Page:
Last week the Hong Kong branch of Christie’s included a white crocodile Himalayan style Hermès Birkin bag in their art and collectibles auction and it sold for more than $300,000. Just so we’re clear, that’s 3oo,ooo American dollars. Not Hong Kong dollars. That by any definition, is a boatload of cash.
Now, mind you, I spent several decades in the luxury goods sector and was on a design team that charged $60,000 for a wedding dress that was ultimately only worn to the reception because the bride bought a more expensive dress by a better-known designer for the ceremony, so I get that the 1 percent knows how to spend some money, but still and all, that sounded to me like a lot of money for a pocketbook.
So I asked around to see what some other folks thought.
Stunned disbelief. A belief that money doesn’t necessarily come with good sense. One friend just couldn’t get over how many starving children the money for that one purse would have fed. She has a point but I just can’t see some up-and-coming oligarchess getting up one day and saying, “I guess I need to shop for a new bag, or I could just buy every kid in Bangladesh an egg McMuffin instead.” I don’t think it works that way.
So how much is too much? One friend who works in the financial services industry said, “Any purse that cost you more than the cash you have available to put inside it … you can’t afford.” That sounds like solid advice and would put most of the ladies of my acquaintance out of the running for this particular bag but I’d be willing to bet that the actual buyer met that stringent qualification.
A Jonesville friend said that she never paid more than $15 but that was too much. Another friend couldn’t understand why a receptacle for car keys and tampons should cost so much. One Mount Airy gal said that she would be willing to pay 15 grand for a Birkin if she could be guaranteed a 300 grand turnaround.
I think she’s onto something. Somehow along the way, handbags have become a collectible investment. There is now an active secondary market, like with art or jewelry. The Christie’s auction in Hong Kong was an art and collectibles auction and in fact, the Birkin bag brought more than double the price of a hanging scroll that had belonged to a Chinese Dowager Empress from the Qing dynasty. When an eight-year-old pocketbook is worth more than double a dead empress’s doodad, something is going on.
One friend said he thought his girlfriend had lost her mind when she paid $3,300 for a bag when they were in Italy but now it’s worth more than $5,000 so he now keeps his eyes open for good deals on Céline bags as an investment. (Céline is another French luxury brand with a lower entry-level price point.)
He’s not alone. Emily Chan, an investment banker based in Hong Kong told the New York Times that she has been collecting Birkins since 1993 and has more than 50 bags. The Himalayan model sold at Christie’s last week is her favorite. “For the past 35 years, the Birkin’s price trend has been all the way up, performing even better than gold,” Chan told the Times.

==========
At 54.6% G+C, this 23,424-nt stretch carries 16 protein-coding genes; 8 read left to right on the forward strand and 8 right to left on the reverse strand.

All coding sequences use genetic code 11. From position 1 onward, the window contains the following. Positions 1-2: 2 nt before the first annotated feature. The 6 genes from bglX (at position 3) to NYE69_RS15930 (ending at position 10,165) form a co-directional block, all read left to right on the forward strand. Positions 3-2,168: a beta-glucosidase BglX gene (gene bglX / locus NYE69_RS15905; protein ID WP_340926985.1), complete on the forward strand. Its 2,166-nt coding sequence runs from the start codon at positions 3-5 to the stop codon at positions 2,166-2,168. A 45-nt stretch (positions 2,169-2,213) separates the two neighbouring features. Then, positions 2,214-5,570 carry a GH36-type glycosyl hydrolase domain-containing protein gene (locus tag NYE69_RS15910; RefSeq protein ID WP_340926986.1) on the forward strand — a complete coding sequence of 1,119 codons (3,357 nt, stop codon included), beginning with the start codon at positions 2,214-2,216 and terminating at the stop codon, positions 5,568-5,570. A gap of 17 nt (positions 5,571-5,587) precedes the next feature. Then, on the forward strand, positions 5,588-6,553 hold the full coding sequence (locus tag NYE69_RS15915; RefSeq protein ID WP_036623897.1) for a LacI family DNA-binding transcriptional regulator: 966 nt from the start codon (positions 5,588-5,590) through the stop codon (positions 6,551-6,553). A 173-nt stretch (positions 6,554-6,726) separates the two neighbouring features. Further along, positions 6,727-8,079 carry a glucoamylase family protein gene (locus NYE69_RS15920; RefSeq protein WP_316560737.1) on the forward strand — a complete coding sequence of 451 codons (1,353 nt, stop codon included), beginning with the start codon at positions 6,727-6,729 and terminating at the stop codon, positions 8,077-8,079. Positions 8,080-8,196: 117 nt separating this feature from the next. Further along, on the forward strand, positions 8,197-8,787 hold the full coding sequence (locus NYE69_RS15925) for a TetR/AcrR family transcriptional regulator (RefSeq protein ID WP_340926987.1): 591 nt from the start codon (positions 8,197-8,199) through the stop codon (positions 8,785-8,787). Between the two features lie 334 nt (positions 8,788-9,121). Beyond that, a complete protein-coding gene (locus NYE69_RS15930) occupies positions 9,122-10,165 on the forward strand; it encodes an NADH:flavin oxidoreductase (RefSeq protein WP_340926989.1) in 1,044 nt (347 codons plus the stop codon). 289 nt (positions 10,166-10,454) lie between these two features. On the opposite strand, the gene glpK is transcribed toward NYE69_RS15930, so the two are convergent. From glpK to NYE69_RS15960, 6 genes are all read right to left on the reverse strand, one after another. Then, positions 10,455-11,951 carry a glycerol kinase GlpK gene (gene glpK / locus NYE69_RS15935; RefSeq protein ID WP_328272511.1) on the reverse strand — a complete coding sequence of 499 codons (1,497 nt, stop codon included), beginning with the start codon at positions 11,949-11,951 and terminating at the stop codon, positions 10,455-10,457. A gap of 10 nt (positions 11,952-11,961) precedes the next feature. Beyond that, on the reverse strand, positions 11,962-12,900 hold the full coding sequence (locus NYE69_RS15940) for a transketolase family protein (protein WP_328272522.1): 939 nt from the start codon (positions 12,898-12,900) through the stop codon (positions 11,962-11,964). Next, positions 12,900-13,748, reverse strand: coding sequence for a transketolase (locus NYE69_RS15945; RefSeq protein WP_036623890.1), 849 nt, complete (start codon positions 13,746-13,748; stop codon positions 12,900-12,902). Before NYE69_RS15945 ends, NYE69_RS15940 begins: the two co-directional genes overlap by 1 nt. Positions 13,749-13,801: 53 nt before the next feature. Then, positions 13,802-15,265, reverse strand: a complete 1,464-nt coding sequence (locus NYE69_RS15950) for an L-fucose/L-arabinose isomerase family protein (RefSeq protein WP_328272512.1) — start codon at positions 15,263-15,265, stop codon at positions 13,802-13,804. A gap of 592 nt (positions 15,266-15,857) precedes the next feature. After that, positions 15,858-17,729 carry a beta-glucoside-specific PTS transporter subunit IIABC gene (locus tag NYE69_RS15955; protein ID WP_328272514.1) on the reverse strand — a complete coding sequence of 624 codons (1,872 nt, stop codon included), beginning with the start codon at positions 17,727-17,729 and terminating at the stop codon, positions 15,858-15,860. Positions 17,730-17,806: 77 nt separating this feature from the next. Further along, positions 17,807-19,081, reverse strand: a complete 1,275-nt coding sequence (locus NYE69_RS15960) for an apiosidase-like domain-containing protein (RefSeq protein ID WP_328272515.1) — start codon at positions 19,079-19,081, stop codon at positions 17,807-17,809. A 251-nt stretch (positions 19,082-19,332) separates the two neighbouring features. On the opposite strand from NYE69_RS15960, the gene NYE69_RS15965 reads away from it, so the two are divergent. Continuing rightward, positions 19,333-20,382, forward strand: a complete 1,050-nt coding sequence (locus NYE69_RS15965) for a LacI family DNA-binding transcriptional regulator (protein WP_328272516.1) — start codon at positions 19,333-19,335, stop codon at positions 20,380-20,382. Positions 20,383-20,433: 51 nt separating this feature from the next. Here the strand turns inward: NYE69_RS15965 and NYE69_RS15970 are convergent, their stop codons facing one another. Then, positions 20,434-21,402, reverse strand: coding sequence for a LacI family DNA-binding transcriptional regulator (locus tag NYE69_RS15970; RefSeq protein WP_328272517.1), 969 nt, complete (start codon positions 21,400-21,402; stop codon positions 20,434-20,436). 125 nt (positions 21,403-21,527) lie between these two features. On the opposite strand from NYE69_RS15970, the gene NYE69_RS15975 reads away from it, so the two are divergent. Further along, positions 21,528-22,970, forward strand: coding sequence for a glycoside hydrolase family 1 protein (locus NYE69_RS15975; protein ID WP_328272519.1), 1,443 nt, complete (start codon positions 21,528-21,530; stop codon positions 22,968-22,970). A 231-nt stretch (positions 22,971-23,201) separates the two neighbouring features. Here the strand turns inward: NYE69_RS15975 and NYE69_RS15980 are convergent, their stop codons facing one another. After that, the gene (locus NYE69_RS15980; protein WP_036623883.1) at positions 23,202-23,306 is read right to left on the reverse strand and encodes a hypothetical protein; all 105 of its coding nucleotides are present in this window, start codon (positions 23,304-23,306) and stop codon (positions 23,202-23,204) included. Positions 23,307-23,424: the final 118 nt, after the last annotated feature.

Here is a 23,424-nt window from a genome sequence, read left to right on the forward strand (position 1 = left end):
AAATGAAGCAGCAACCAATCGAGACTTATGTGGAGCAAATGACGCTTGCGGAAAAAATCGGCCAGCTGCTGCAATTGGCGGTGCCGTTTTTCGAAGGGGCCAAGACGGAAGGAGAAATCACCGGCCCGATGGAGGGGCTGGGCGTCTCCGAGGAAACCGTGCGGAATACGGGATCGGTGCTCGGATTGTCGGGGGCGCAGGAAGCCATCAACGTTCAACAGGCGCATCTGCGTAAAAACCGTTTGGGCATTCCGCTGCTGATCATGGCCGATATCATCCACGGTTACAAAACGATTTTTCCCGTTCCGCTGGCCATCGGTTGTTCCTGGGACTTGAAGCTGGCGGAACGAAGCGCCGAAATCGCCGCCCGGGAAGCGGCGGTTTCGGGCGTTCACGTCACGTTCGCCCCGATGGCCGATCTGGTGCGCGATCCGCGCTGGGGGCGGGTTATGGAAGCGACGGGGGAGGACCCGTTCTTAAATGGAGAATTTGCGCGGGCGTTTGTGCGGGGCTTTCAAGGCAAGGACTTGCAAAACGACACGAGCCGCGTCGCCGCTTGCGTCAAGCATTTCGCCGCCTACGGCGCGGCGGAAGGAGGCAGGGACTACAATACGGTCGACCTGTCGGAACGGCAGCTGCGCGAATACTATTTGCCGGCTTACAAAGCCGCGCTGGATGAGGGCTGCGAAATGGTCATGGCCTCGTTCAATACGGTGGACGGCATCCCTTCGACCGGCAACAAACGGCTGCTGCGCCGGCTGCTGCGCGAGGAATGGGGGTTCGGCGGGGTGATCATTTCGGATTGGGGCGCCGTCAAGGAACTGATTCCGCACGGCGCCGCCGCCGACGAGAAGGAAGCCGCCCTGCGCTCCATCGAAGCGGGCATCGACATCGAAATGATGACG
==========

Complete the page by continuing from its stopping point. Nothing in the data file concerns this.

I had no idea. What other investment has gone steadily up for the last 35 years? I can’t think of any. The Birkin that Christie’s sold actually had real white gold hardware and was set with 245 F-color diamonds that weighed almost 10 carats. I hope the new owner doesn’t leave that bad boy on top of the car when she drives off from the 7-11. And if she does, I hope I find it.
One of my friends thought $300,000 would be better spent on art and suggested Renoir or Picasso but I don’t think he’s bought any Impressionists or Cubists lately. Either of those cost many millions. Emily Chan agrees. She sees art as a good investment but you need a lot more money to play. And art is more volatile in price and not as liquid as a Birkin. Chan insists that Birkins are like currency. You can cash out any time.
The thing that amazes me most about this story is Hermès’ totally laid-back attitude. Any American company with such a hot commodity on its hands would have amped up production, hired a bunch of new people and pushed out as much product as possible. But not Hermès. They only make one or two of the Himalayan style Birkins each year and their customers can just wait as long as it takes to lay down $280,000 to buy their bag at retail or jump to the front of the line with a bidder’s paddle at Christie’s and pay a 20-grand premium for the privilege.
Now that I know about this interesting investment category, I must say I’m a little annoyed that my financial adviser didn’t bring it to my attention sooner. At no time while we were slogging through the ins and outs of mutual funds and covered calls did she mention that we could instead be shopping on the Right Bank.
I’m seriously thinking of starting an Hermès hedge fund where wily investors will throw cash at me to regularly fly to Paris or Hong Kong to purchase leather goods for profit, and of course enjoy myself immensely on the trips. Of course, if I ever cross the threshold of Hermès with money in my pocket, I’m not leaving without a jumping saddle. And probably a bridle, a halter, a crop and a saddle pad. I hope my investors will be okay with that.
Reach Bill Colvard at 336-415-4699 or on Twitter @BillColvard.